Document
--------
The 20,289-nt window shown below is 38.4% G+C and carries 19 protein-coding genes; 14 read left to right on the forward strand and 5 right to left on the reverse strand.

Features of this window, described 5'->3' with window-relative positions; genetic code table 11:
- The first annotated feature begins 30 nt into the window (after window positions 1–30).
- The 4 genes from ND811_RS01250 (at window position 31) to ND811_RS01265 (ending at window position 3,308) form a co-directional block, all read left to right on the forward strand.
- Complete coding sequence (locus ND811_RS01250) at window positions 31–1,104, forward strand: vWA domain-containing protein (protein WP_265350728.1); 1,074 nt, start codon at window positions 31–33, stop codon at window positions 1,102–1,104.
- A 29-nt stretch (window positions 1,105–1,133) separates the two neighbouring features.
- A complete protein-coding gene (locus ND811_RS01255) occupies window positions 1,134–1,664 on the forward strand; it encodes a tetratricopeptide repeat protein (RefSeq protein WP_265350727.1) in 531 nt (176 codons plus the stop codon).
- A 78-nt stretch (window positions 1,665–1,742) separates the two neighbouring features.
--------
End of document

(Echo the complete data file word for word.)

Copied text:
The 20,289-nt window shown below is 38.4% G+C and carries 19 protein-coding genes; 14 read left to right on the forward strand and 5 right to left on the reverse strand.

Features of this window, described 5'->3' with window-relative positions; genetic code table 11:
- The first annotated feature begins 30 nt into the window (after window positions 1–30).
- The 4 genes from ND811_RS01250 (at window position 31) to ND811_RS01265 (ending at window position 3,308) form a co-directional block, all read left to right on the forward strand.
- Complete coding sequence (locus ND811_RS01250) at window positions 31–1,104, forward strand: vWA domain-containing protein (protein WP_265350728.1); 1,074 nt, start codon at window positions 31–33, stop codon at window positions 1,102–1,104.
- A 29-nt stretch (window positions 1,105–1,133) separates the two neighbouring features.
- A complete protein-coding gene (locus ND811_RS01255) occupies window positions 1,134–1,664 on the forward strand; it encodes a tetratricopeptide repeat protein (RefSeq protein WP_265350727.1) in 531 nt (176 codons plus the stop codon).
- A 78-nt stretch (window positions 1,665–1,742) separates the two neighbouring features.